Finally!  A run that felt strong and fast.  I'm not sure what happened, but I have a lot of theories.  It could be 1) the effects of running with a group, 2) the forty-five-degree drop in temperature, 3) the shorter distance, 4) the fact that I'm four weeks out (ie. fully recovered) from the Magnolia Half Marathon, 5) the fact that my sinus infection has finally (!) cleared up, 6) better fueling, or 7) all of the above. 

But like I said, I think my heart rate monitor was having some problems during the second half of the run. When we stopped for fuel at mile 8, it said my heart rate was 72 or something ridiculous like that.  Not possible. 

My past two long runs have been weird...one at the beach and one by myself on a Sunday.   Neither one was very enjoyable.  This run felt easy and fun, and it was a huge confidence booster.

I have been having some nights where I feel extremely hungry all evening and even when I go to bed, despite eating another meal after dinner.  I know I need more calories in the front half of the day, especially on days when I run more mileage.  I woke up a bit early and made myself a peanut butter and raspberry jam sandwich, then chased it with a caffeinated gel and a quart of water.  I threw a protein bar and five candy pumpkins in my bag and figured that would give me about 700 calories if I managed to eat it all before noon.

I drove to Trak Shak and hid inside out of the cold while I waited for my friends to arrive, listened to announcements, etc.  I was NOT looking forward to running in the cold, especially since I am not acclimated to it yet this year.  I was so happy to see my friend Myrna, her boyfriend, and a few other folks I trained with for Chattanooga.  They are ever so slightly faster than me, and I felt up for a nice hard run.  (They also all speak Spanish, and participating in their conversation is just challenging enough to keep me distracted).

We set off and made it up the first big hill before the sun came over the horizon.  I love it when we run Key Circle Hill with people who are new to town.  The climb up gets everyone asking "what is EVEN happening right now?!" and then the view from the top is breathtaking...a panorama of the whole city from the top of a dramatic cliff.  I can even spot my building and see whether the windows of our apartment are illuminated yet.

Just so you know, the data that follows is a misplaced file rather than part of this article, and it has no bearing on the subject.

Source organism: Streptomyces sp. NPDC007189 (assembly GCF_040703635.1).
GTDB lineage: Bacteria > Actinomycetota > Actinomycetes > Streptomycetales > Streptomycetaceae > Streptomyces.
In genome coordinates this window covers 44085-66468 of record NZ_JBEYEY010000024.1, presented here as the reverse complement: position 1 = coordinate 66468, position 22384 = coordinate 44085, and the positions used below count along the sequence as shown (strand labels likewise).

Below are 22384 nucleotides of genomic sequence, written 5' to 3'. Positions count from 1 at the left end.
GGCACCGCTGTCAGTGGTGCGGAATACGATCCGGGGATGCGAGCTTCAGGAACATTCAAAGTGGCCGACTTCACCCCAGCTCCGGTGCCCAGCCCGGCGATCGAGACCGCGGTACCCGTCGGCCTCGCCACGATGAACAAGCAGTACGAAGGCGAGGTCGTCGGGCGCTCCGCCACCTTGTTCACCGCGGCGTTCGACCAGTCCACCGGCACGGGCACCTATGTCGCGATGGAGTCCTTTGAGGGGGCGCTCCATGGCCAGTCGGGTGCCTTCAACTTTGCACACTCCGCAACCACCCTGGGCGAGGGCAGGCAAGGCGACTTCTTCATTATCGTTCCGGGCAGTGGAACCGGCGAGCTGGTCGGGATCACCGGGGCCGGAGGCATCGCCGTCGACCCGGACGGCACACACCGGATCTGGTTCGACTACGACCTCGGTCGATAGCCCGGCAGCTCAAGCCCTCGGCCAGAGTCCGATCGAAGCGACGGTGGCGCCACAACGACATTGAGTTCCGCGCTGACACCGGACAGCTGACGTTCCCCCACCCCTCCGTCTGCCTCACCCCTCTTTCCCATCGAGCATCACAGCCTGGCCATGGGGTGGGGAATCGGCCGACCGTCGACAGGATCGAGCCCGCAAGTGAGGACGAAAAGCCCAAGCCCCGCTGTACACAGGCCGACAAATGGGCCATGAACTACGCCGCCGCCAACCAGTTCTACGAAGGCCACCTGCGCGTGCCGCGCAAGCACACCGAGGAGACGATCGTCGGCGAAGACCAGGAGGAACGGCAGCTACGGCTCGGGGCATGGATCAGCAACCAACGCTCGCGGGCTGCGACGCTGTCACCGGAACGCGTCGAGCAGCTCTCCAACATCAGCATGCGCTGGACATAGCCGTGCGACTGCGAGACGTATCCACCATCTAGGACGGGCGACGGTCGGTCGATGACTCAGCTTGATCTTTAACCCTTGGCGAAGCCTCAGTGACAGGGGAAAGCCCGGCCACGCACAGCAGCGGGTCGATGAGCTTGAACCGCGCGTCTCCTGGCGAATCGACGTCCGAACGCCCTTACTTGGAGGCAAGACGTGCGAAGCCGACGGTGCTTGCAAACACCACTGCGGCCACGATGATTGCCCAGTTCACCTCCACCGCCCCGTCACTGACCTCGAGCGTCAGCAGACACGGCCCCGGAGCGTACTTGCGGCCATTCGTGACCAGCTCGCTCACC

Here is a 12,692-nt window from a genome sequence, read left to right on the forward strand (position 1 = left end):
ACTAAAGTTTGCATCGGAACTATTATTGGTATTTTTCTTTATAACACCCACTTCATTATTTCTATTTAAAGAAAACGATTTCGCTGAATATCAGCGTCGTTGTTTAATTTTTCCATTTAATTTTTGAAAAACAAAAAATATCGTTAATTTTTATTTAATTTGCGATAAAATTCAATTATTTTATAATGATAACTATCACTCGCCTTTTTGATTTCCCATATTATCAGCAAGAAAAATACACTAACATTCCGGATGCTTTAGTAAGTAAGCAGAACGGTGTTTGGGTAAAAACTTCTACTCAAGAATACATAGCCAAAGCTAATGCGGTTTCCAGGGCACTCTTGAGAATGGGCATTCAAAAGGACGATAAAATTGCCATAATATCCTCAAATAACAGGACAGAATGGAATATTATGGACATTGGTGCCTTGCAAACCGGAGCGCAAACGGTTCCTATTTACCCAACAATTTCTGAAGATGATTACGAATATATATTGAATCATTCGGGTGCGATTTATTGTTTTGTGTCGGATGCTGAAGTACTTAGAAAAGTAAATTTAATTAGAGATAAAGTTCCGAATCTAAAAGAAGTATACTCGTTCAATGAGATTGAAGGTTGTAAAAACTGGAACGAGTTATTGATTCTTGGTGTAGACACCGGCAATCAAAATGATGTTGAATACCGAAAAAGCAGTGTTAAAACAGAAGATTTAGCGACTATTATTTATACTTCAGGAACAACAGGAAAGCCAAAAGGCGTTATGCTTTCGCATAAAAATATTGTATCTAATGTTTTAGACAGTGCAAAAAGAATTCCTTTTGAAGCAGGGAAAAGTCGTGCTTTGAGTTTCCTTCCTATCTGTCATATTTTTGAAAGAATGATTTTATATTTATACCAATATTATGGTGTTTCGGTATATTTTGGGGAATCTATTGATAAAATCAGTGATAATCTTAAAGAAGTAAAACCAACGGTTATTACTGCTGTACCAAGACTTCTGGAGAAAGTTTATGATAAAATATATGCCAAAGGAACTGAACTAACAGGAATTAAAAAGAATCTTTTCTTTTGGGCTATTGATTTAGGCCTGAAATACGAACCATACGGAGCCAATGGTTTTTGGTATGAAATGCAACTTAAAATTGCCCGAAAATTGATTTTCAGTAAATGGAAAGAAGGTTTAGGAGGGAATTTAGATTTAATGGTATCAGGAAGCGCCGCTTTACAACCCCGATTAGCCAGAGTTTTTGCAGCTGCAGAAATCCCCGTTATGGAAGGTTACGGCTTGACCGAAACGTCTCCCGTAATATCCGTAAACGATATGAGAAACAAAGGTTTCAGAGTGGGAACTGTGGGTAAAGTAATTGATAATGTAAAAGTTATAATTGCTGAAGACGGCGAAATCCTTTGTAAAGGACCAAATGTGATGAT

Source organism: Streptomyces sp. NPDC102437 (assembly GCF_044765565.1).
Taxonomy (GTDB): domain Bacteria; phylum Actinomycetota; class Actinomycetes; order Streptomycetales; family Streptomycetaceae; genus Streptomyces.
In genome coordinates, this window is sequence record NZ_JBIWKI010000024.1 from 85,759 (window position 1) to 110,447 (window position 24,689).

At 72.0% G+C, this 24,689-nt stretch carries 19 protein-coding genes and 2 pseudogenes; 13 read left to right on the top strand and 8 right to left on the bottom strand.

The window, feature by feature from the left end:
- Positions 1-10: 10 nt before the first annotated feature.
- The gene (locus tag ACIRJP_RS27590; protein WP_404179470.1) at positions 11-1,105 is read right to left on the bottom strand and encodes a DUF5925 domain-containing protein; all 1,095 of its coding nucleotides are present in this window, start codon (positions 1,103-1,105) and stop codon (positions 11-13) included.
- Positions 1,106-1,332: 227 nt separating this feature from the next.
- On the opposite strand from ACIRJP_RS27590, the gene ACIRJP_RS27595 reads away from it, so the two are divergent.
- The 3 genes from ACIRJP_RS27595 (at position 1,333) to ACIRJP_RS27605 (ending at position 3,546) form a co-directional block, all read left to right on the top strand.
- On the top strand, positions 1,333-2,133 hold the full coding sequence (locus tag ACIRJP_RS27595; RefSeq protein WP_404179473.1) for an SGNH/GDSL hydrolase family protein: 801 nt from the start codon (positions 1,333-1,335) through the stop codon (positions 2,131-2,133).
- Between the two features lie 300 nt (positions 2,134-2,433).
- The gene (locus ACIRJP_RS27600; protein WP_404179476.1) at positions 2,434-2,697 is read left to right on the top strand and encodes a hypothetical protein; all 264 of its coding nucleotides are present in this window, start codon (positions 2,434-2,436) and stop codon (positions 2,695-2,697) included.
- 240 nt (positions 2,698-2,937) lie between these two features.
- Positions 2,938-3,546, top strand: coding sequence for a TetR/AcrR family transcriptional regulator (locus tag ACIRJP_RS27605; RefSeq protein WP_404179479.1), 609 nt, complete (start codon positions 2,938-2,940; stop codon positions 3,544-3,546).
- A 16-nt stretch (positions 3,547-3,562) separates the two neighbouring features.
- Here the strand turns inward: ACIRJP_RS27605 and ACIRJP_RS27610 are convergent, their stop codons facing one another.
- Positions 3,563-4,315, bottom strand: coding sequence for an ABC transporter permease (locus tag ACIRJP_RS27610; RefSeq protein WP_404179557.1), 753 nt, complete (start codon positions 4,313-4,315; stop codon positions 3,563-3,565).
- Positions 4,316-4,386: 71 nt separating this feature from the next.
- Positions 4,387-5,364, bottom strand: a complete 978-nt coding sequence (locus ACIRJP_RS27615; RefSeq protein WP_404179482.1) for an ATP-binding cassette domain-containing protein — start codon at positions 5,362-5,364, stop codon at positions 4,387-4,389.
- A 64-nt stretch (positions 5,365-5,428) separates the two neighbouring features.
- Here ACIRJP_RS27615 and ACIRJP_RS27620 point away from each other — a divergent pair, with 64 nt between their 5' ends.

We ran a strong, hard descent to Crestline Valley.  A guy in our group set the pace, while I ran beside him and navigated from printed directions.  I didn't even notice the effort until we reached the trails at mile eight.  A few people left us behind for a fast finish, and we navigated our way back to the shop.

I felt great after the run, just very happy and energized.  I chatted with one of my friends who just became a RRCA certified coach, then got some coffee and drove home.  All evening, my hamstrings were very sore and tight, particularly on the left (my "bad side").  It's to be expected when I run so many hills, especially hard downhills.  I took some Advil and spent about an hour on the foam roller.  I'm happy to report that I feel normal today (the day after), and I've been able to run some recovery miles with no pain.

With all that said, I will now share photos of what I eat on a day like this Saturday.  It's definitely more than on a "normal" day, but you will probably think it's a lot of food.  Again this week I have seen a few "what an elite runner eats" articles and click-baity lists circulating on the internet.  You know the type...Spartan recollections of meager meals full of powdered things, tomato flavored "food bars," sponsored almond butter, and not a bit of gluten anywhere.  I'll also note that aside from the things pictured here, I also cracked a can of light beer in the afternoon while I finished wrapping Christmas presents, I ate some stewed figs out of the jar because I saw them in the fridge, and I stole some animal crackers from my son.  I probably also drank milk out of the carton (don't tell my husband).  Okay, here you go:

Glamorous back-of-the-toilet breakfast at 4:30.  I didn't end up eating the protein bar or all the pumpkins. 

Following a Trader Joe's and Starbucks run with my family.  Does beet juice really help recovery?  I don't know!  I still love this lemony weirdness, and so does my son.  I seriously have to hide it from him.  The beverage is a whole milk cappuccino.  I probably drink too much coffee.